Friday, July 18, 2008
by Dave Peters

We have been on the go for almost four days now. We are all very tired but we are well and are having quite an adventure. We arrived in Uganda late in the evening Wednesday (after 25-27 hours of travel) and spent the night in Entebbe before heading west to Fort Portal Thursday morning. About five hours later we arrived in this beautiful, mountainous area not far from the Congo border. Thanks to the cool, moist winds from Lake Victoria the region is cool and lush. In the afternoon we toured the 15-acre farm of Mwesigwa Kamanyire James, the project coordinator of Sunrise House here in town. James grows bananas, papayas, guavas, sugar cane and coffee beans (which have wonderful small white flowers that smell like gardenias). He also raises chickens and dairy cows, as well as tilapia in his aquaculture ponds. We received a wonderful sampling of some of his fresh fruits and honey from his bee hives.

Later in the afternoon James took us to Sunrise House, an orphanage that houses 51 children and supports an additional 16 in boarding schools. Hope 4 Kids recently began partnering with Sunrise House and currently sponsors 25 of their children. They have a new building that is able to house 40 to 50 more children, but they lack the money to support them. Our hope is that the H4K sponsorships will continue to grow to fill this new dorm. We also met James’ father, retired Anglican Bishop Eustace K. Kamayire, the Founder of Sunrise House. He is a wonderful, godly gentleman who has faithfully served his church and country before, during and after the reign of Idi Amin. The children showed us their dorms, then thrilled us with songs and dance. Children throughout this country sing and dance as none others I have seen or heard. It was quite a treat.

This morning we loaded into three minivans and headed south along western Uganda to Queen Elizabeth National Park, one of the crown jewels of country. It was a two to three hour drive to the park which sits along the shores of Lakes Edward and George which are fed by the Rwenzori Mountains to the west. The first signs of the adventures awaiting us came during lunch outside at the visitors center. We were excited to see a family of warthogs come trotting through the courtyard. Shortly afterward a small elephant joined us. After lunch we boarded a boat for a tour of the Kazinga Channel, a 32 kilometer long waterway that connects the two lakes. This tour was the inspiration for Disney’s Jungle Cruise, and we soon learned why. We saw groups of four, five and up to ten or more hippos lounging in the shallows, and saw hundreds by the time we were done. There were many water buffalo, and an amazing assortment of birds.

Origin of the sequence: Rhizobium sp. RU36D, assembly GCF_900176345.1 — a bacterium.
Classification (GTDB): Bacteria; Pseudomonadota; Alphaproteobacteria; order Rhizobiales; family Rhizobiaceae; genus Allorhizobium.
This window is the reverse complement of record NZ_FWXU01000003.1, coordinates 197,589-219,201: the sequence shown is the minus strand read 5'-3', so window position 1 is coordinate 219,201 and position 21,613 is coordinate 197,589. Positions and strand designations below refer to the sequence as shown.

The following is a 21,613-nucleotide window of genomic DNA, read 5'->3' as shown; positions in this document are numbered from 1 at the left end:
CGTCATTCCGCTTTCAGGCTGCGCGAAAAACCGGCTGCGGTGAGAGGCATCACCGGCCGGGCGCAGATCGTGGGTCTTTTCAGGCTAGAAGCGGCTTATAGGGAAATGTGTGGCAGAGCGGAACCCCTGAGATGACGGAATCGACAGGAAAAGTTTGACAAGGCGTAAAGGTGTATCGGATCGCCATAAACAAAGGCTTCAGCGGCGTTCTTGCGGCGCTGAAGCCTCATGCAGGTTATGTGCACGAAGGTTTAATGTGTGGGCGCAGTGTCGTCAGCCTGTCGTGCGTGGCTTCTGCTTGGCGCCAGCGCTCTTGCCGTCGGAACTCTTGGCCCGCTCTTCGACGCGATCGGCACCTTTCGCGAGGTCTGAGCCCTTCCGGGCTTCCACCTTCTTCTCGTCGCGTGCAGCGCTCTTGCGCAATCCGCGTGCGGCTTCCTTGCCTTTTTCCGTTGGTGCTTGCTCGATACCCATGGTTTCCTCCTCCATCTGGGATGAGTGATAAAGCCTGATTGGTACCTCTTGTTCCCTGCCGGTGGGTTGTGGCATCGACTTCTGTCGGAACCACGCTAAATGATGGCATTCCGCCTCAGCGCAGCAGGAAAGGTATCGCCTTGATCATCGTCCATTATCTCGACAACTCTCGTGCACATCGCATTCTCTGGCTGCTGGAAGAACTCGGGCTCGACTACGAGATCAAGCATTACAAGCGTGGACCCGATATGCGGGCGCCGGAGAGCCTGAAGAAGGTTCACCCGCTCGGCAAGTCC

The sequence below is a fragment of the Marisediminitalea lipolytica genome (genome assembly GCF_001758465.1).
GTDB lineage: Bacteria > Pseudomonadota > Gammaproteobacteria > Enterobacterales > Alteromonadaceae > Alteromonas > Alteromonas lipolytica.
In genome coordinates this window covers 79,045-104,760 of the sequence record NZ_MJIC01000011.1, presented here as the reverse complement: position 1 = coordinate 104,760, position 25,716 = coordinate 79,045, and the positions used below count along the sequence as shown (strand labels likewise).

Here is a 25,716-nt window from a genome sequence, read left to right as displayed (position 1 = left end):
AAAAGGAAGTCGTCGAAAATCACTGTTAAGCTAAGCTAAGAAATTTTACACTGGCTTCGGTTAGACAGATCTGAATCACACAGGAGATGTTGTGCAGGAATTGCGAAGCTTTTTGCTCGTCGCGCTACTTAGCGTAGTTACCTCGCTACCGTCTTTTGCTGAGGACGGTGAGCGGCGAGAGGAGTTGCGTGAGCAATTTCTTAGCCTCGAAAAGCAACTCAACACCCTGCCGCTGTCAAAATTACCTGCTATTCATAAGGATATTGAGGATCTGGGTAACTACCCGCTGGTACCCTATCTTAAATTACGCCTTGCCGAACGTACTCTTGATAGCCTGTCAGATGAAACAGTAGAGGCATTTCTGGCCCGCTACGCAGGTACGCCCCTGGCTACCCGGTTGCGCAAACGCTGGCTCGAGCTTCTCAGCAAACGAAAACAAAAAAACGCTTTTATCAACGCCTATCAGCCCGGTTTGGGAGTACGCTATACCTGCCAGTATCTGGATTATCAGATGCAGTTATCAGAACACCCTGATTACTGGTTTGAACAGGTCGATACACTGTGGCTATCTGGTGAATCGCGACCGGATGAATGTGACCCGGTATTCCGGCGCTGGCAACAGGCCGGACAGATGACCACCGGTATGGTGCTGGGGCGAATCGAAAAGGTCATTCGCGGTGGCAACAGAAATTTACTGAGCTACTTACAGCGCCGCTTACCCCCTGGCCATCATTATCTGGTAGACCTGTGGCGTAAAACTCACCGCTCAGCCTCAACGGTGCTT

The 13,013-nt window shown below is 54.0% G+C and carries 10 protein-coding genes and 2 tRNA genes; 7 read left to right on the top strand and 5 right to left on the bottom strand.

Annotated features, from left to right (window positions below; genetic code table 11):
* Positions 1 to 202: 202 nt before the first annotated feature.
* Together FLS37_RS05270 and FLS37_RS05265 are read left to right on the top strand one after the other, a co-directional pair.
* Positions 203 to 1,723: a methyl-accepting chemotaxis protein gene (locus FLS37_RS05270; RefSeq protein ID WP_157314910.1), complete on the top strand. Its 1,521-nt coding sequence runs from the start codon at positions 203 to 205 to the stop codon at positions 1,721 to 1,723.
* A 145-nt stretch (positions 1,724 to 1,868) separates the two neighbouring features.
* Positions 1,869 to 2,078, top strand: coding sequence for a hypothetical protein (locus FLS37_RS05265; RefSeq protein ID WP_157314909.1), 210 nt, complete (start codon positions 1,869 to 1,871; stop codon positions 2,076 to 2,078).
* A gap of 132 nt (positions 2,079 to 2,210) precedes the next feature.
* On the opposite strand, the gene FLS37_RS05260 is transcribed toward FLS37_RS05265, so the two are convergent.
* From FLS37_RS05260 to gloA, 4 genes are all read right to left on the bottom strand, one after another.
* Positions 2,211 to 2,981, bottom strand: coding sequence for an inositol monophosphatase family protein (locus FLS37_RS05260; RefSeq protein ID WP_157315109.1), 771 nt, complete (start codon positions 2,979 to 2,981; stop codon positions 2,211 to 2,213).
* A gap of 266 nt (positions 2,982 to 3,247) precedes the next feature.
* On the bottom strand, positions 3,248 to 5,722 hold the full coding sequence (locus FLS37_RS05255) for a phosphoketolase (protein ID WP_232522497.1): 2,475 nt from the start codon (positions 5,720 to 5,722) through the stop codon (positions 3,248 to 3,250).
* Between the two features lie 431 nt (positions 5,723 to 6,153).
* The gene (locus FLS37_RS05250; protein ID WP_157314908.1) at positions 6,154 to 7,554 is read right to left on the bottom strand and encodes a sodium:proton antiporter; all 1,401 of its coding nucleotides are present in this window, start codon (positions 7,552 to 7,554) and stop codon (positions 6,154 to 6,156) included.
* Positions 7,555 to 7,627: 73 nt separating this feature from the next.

Later in the afternoon we boarded the minivans and set out in search of lions and other wild game. We saw many warthogs, a group of rare forest hogs, many waterbuck and kob (an antelope which is the national animal of Uganda). An hour or more into the land tour, our ranger guide spotted a pride of lions off in the tall grass. They were barely visible from the road, so the guide said we could make a quick trip off the track to get a short look, We drove in and all of us got a good look at the pride. Pastor Bob (Messiah Lutheran, Yorba Linda, CA) is an avid photographer and apparently he could not get enough great shots. The guide, who was in our van, urged us all to leave. Two of the vans did so, but Pastor Bob and his van stayed for just one more shot. As we got back to the track we watched as a park police officer sped towards Bob’s van which was still out near the lions. We later learned that he approached them rifle in hand and proceeded to inform them they were all under arrest. Fortunately, James from Sunrise House was with and talked the officer into allowing them to pay a 30,000 shilling fine (less than $20). Before they left one of the group asked if they could drive around the pride one last time before they left, and the officer kindly agreed. It was just another example of Ugandan hospitality!

It was a long, grueling bus ride back to Fort Portal. We are exhausted, and have a ten-hour bus ride ahead of us tomorrow. God willing we will arrive at our mission site in Tororo tomorrow evening, and will worship with our Ugandan friends on Sunday. Thanks to all of you for your prayers and support. (After we arrive in Tororo, we will post some the great pictures we have taken, including one of Bob’s lion shots.)

2 Responses to “Fort Portal by Dave Peters (Missing Blog)”

  1. Rachel Eggum Cinader says:

    Hi Dave,
    I can’t believe you are there without robert and me!! thanks for you fabulous updates. Have a great time!

  2. dave peters says:

    Hey Rachel,
    Boy do we miss you and Robert! I was just talking about you today. We saw Ruth and Patsy today and they are well. What fancy digs Patsy has! Blessings.

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